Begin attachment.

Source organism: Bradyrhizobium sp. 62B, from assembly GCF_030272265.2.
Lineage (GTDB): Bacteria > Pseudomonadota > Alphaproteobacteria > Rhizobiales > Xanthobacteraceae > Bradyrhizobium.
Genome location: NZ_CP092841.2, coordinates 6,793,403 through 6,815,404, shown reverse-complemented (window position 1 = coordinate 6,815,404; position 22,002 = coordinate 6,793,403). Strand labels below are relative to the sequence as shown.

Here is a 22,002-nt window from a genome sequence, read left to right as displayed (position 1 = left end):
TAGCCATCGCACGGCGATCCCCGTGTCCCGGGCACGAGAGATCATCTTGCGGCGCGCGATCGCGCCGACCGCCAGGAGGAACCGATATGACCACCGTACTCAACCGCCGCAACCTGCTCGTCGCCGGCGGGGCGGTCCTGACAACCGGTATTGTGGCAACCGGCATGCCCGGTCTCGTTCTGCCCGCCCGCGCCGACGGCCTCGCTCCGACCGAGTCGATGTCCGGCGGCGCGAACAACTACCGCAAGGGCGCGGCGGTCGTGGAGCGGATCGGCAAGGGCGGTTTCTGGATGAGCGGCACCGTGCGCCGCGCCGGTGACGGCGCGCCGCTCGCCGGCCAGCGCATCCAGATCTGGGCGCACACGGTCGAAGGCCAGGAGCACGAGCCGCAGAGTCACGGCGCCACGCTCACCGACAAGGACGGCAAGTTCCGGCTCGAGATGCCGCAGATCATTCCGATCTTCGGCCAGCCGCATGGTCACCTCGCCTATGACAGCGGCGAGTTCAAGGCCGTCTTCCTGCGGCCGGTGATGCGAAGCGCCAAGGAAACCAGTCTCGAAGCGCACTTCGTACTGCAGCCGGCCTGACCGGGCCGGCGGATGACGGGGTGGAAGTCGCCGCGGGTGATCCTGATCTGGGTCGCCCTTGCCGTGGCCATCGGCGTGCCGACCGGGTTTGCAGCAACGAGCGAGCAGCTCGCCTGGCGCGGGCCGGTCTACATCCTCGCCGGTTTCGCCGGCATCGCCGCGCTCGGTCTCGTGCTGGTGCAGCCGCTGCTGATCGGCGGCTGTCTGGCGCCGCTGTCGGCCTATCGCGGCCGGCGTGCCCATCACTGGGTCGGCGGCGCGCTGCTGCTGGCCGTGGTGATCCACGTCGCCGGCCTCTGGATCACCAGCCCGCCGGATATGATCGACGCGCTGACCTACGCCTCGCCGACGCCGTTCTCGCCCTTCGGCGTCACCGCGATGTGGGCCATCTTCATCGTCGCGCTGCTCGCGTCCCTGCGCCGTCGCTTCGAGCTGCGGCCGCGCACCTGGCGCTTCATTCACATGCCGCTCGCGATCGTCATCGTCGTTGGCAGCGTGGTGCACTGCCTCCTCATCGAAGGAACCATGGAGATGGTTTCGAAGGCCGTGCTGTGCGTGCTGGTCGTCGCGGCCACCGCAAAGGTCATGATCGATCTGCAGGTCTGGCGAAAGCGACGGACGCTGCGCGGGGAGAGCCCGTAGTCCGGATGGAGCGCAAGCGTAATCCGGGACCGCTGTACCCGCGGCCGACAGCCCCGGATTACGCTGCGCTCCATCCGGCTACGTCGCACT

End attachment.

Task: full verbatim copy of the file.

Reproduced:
Source organism: Bradyrhizobium sp. 62B, from assembly GCF_030272265.2.
Lineage (GTDB): Bacteria > Pseudomonadota > Alphaproteobacteria > Rhizobiales > Xanthobacteraceae > Bradyrhizobium.
Genome location: NZ_CP092841.2, coordinates 6,793,403 through 6,815,404, shown reverse-complemented (window position 1 = coordinate 6,815,404; position 22,002 = coordinate 6,793,403). Strand labels below are relative to the sequence as shown.

Here is a 22,002-nt window from a genome sequence, read left to right as displayed (position 1 = left end):
TAGCCATCGCACGGCGATCCCCGTGTCCCGGGCACGAGAGATCATCTTGCGGCGCGCGATCGCGCCGACCGCCAGGAGGAACCGATATGACCACCGTACTCAACCGCCGCAACCTGCTCGTCGCCGGCGGGGCGGTCCTGACAACCGGTATTGTGGCAACCGGCATGCCCGGTCTCGTTCTGCCCGCCCGCGCCGACGGCCTCGCTCCGACCGAGTCGATGTCCGGCGGCGCGAACAACTACCGCAAGGGCGCGGCGGTCGTGGAGCGGATCGGCAAGGGCGGTTTCTGGATGAGCGGCACCGTGCGCCGCGCCGGTGACGGCGCGCCGCTCGCCGGCCAGCGCATCCAGATCTGGGCGCACACGGTCGAAGGCCAGGAGCACGAGCCGCAGAGTCACGGCGCCACGCTCACCGACAAGGACGGCAAGTTCCGGCTCGAGATGCCGCAGATCATTCCGATCTTCGGCCAGCCGCATGGTCACCTCGCCTATGACAGCGGCGAGTTCAAGGCCGTCTTCCTGCGGCCGGTGATGCGAAGCGCCAAGGAAACCAGTCTCGAAGCGCACTTCGTACTGCAGCCGGCCTGACCGGGCCGGCGGATGACGGGGTGGAAGTCGCCGCGGGTGATCCTGATCTGGGTCGCCCTTGCCGTGGCCATCGGCGTGCCGACCGGGTTTGCAGCAACGAGCGAGCAGCTCGCCTGGCGCGGGCCGGTCTACATCCTCGCCGGTTTCGCCGGCATCGCCGCGCTCGGTCTCGTGCTGGTGCAGCCGCTGCTGATCGGCGGCTGTCTGGCGCCGCTGTCGGCCTATCGCGGCCGGCGTGCCCATCACTGGGTCGGCGGCGCGCTGCTGCTGGCCGTGGTGATCCACGTCGCCGGCCTCTGGATCACCAGCCCGCCGGATATGATCGACGCGCTGACCTACGCCTCGCCGACGCCGTTCTCGCCCTTCGGCGTCACCGCGATGTGGGCCATCTTCATCGTCGCGCTGCTCGCGTCCCTGCGCCGTCGCTTCGAGCTGCGGCCGCGCACCTGGCGCTTCATTCACATGCCGCTCGCGATCGTCATCGTCGTTGGCAGCGTGGTGCACTGCCTCCTCATCGAAGGAACCATGGAGATGGTTTCGAAGGCCGTGCTGTGCGTGCTGGTCGTCGCGGCCACCGCAAAGGTCATGATCGATCTGCAGGTCTGGCGAAAGCGACGGACGCTGCGCGGGGAGAGCCCGTAGTCCGGATGGAGCGCAAGCGTAATCCGGGACCGCTGTACCCGCGGCCGACAGCCCCGGATTACGCTGCGCTCCATCCGGCTACGTCGCACT